42. The emphasis is Iturbide's.

43. Agustín de Iturbide, son, to his father, May 3, 1824, University of Texas-Austin, Benson Library, Mariano Riva Palacio Collection, MRP 142.

44. Quoted by Captain Hall, Basil, Extracts from a Journal written on the Coasts of Chili, Peru, and Mexico in the Years 1820, 1821, 1822, 4th ed., vol.2 (Edinburgh: Archibald Constable & Co., 1825), pp. 271272 .

45. El Sol, July 29, 1824, excerpted, translated, and published in Hall, Extracts, vol. 2, p. 274.

46. José María Michelena to the Secretaría de Relaciones Exteriores, March 21, 1825, University of Texas-Austin, Benson Library, HD 18–2.4360.

47. Morning Chronicle, October 10, 1817. The Stonyhurst Lists, 1794–1886 (Market Weighton: [Stonyhurst Academy], 1886–1905), show that San Carlos's son, Count José F. de Carbajal, entered the school on October 22, 1817, and departed on June 23, 1820.

48. Marques d’Almenara to San Carlos, January 18, 1818, and San Carlos to Almenara, January 23, 1818, Archivo General de Simancas (Spain), Estado 8.287, fs. 6–8.

49. See fuller descriptions in Muir, T. E., Stonyhurst College, 1593–1993 (London: James and James, 1992); Henderson, Andrew, The Stone Phoenix: Stonyhurst College 1794–1894 (Worthing, West Sussex: Churchmen, 1986); Whitehead, Maurice, “‘In the Sincerest Intentions of Studying’: The Educational Legacy of Thomas Weld, 1750–1810, Founder of Stonyhurst College,” Recusant History 26 (2002), pp. 169193 ; and Whitehead, “‘Superior to the Rudest Shocks of Adversity’: English Jesuit Education in the Long Eighteenth Century, 1688–1832,” in Educating the Child in Enlightenment Britain, Mary Hilton and Jill Shefrin, eds. (Surrey, UK: Ashgate, 2009), pp. 131–146. Bernardo Rodríguez Caparrini has studied Spanish students at Stonyhurst and Beaumont Colleges for the later part of the nineteenth century. I thank him for sharing with me his articles “Alumnos españoles en el internado jesuita de Beaumont (Old Windsor, Inglaterra) 1869–1874,” Archivum Historicum Societat Iesu 80:159 (2011), pp. 151–250; and “Alumnos españoles en el internado jesuita de Beaumont (Old Windsor, Inglaterra) 1874–1880,” Miscelánea Comillas: Revista de Teología y Ciencias Humanas 70:136 (2012), pp. 241–246.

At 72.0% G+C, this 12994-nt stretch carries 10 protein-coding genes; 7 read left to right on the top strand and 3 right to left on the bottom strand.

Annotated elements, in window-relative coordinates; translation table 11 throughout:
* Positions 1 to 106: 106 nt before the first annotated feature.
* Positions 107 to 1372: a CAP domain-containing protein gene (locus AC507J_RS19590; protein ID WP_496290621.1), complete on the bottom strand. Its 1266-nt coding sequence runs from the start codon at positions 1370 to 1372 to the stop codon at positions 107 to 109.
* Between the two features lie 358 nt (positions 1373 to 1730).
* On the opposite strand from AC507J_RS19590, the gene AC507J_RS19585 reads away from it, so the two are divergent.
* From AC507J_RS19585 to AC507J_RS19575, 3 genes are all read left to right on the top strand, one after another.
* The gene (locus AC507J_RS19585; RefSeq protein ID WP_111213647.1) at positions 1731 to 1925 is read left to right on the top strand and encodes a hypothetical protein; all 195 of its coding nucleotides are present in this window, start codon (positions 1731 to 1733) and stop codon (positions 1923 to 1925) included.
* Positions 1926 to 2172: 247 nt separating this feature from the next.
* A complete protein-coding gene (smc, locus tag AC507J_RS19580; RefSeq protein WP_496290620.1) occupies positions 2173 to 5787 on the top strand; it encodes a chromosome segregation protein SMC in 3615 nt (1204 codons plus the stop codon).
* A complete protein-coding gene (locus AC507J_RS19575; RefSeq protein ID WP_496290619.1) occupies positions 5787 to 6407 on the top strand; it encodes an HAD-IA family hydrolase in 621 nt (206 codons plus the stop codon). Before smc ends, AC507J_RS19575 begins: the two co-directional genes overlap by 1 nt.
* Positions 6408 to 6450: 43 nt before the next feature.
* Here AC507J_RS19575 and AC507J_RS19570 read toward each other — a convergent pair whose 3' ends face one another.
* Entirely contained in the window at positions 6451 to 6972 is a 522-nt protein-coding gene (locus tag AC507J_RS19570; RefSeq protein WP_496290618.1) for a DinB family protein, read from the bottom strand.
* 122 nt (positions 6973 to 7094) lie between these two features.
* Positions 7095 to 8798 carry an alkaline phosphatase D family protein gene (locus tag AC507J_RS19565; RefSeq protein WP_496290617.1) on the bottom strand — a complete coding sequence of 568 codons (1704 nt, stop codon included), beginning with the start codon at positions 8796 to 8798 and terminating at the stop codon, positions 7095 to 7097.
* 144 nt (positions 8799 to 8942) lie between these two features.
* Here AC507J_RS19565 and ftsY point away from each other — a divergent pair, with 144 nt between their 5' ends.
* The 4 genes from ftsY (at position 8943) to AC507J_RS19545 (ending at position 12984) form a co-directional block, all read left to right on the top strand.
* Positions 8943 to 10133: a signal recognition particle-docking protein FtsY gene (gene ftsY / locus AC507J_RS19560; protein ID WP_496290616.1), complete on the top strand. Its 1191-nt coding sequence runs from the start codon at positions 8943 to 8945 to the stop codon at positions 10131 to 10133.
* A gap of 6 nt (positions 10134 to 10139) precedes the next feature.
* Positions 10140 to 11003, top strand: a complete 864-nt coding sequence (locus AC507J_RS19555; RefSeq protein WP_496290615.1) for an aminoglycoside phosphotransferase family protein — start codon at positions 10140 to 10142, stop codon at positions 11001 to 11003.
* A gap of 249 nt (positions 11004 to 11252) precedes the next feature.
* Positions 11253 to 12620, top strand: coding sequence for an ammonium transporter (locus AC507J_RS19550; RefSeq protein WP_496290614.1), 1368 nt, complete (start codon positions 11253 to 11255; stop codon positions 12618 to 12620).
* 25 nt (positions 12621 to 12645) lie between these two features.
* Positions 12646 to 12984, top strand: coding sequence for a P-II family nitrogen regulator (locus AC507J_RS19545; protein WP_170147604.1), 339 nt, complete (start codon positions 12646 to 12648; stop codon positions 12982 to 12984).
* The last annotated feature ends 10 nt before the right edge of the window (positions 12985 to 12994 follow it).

50. “Plan of Education, Stonyhurst College, Rev. Joseph Tristram SJ, President” (1826), Stonyhurst College Archives. The Dorset Archives Service in Dorchester also has some of Tristram's Stonyhurst correspondence: Weld Family Papers, D/WLC: C 174 and D/WLC: C 222.

51. Mariano Egaña, the man who acrimoniously replaced Paroissien and García in 1824, later reported that Domingo Toro was known to be writing to Miguel de Zañartu from Paris and feeding him partisan information. Egaña to his father, March 18, 1825, in Cartas a su padre Juan 1824–1829 (Santiago: Sociedad de Bibliófilos Chilenos, 1948), p. 59.

52. Tomás de Iriarte to Bernardino Rivadavia, July 21, 1824, AGN (Argentina), Colección Carlos Casavalle, leg. 7, f. 473.

53. de Iriarte, Tomás, Memorias: Rivadavia, Monroe y la guerra argentino-brasileña (Buenos Aires: Ediciones Argentinas, 1945), pp. 91, 104, 126.